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Hardscrabble Scramble
September 1998 Article

Hardscrabble Scramble Archive

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You Be The Guide

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Mike Whittington

One of the advantages of being given the opportunity to write this monthly article is the chance to get feedback about my ideas from all over the world. There is no one way to teach a shot or learn a particular stroke or strategy. Rather, there are several ways to interpret each tip or lesson. That is what makes the job of teaching tennis so interesting - each player and his/her strokes are unique and figuring out the best improvement strategy is a welcome challenge.

Although a teaching professional can help you correct a stroke or strategy problem, it is important to let your instructor know what YOU feel is giving you a problem. Most students rely on the professional to direct the lesson and work on a shot the professional feels needs work. Your instructor can certainly analyze what you are doing wrong during the lesson -- but that is not necessarily the same stroke that gives you problems in your match play. If you've read my previous articles, you know how much I emphasize the need for practice between lessons. I think it is very important to spend quality time in match play trying to use what you've worked on in your lesson.

You know your game better than anyone. Your instructor can help you understand your capabilities and limitations but he/she can't see all of your matches. By telling your instructor more about what you think you need to work on, you will be setting your goals so that you can best receive your instructor's help in achieving those goals. Think about your last tennis lesson for a moment - did you spend time on what bothered you in the last match? Have you set a game plan to improve on your weaknesses during the next few practices? Personally, I like it when a student comes in and tells me what he/she would like to work on in a lesson. It lets me quickly develop drills, point situations, etc. to focus on that particular area of the player's game.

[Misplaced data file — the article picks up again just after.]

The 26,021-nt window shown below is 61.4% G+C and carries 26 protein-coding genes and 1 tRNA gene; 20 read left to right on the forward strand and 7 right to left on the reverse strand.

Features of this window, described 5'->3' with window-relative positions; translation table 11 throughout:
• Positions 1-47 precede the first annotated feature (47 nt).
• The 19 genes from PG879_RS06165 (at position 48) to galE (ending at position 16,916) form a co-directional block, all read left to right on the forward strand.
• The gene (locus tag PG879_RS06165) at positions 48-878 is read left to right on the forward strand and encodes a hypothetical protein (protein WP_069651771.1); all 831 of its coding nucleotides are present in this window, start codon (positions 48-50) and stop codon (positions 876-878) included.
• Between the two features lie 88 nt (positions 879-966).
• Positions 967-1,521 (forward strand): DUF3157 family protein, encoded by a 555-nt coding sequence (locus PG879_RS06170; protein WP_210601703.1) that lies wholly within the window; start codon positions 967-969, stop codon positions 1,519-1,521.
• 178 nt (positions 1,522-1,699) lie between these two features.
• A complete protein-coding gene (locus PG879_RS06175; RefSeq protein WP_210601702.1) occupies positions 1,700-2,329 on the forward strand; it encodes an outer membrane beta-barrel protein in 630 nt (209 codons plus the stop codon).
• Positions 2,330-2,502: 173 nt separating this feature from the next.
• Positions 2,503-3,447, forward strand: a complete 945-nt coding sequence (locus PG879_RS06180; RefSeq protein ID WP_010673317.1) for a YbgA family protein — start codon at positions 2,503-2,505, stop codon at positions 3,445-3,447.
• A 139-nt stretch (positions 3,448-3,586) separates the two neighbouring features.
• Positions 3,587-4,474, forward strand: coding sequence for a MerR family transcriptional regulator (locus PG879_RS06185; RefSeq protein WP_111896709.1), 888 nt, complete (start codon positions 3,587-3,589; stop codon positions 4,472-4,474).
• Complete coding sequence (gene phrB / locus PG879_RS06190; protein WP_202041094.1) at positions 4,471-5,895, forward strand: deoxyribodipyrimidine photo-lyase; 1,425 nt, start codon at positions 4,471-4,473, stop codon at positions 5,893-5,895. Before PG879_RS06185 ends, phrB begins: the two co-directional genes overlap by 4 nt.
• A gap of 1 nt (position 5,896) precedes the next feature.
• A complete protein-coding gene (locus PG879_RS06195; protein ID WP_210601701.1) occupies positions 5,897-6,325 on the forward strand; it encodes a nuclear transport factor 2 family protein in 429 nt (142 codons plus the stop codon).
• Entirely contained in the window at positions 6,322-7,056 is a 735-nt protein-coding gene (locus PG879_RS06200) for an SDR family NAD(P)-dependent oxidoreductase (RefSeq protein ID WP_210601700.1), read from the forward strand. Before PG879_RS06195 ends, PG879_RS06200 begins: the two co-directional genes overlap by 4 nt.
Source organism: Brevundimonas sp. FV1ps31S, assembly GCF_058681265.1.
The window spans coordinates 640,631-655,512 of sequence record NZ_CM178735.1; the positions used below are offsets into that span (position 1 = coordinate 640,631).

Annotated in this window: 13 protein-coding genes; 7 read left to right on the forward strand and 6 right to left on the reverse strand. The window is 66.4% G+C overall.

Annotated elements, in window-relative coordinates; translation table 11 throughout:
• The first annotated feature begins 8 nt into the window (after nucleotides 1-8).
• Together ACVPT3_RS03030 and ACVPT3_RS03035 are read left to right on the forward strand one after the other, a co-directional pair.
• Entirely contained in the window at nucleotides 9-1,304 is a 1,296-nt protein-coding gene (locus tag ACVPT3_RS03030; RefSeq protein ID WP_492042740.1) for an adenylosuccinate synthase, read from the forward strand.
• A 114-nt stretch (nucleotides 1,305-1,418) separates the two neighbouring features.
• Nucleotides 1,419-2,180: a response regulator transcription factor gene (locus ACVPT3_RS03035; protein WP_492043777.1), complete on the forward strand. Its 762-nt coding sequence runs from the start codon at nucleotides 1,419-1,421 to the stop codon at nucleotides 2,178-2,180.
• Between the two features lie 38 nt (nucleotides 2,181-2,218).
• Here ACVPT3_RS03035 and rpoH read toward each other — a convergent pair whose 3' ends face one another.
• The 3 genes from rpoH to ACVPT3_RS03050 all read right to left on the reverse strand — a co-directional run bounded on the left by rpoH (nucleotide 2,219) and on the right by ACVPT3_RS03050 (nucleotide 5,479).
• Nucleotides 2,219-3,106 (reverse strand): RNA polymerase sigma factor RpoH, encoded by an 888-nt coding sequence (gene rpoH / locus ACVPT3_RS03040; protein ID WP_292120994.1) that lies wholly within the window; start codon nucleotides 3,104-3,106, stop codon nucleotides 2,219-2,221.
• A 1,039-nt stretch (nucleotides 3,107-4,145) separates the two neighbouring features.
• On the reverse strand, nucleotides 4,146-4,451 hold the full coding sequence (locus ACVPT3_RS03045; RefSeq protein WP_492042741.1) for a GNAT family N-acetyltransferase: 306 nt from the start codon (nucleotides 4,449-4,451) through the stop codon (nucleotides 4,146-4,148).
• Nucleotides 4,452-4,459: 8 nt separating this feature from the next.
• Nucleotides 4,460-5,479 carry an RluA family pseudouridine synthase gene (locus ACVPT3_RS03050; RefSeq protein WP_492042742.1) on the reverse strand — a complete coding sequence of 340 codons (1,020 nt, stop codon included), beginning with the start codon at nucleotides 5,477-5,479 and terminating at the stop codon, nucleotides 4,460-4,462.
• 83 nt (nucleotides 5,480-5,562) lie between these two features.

I bet giving your teaching professional more feedback about your practices and matches between your lessons it will help him/her help you. That means faster improvement in your game by letting you be the guide!

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Hardscrabble Scramble Archive

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This column is copyrighted by Mike Whittington, all rights reserved.

At the time at which he wrote this column, Mike Whittington was a USPTA pro in Fort Smith, Arkansas, where he served as director of tennis at the Hardscrabble Country Club.


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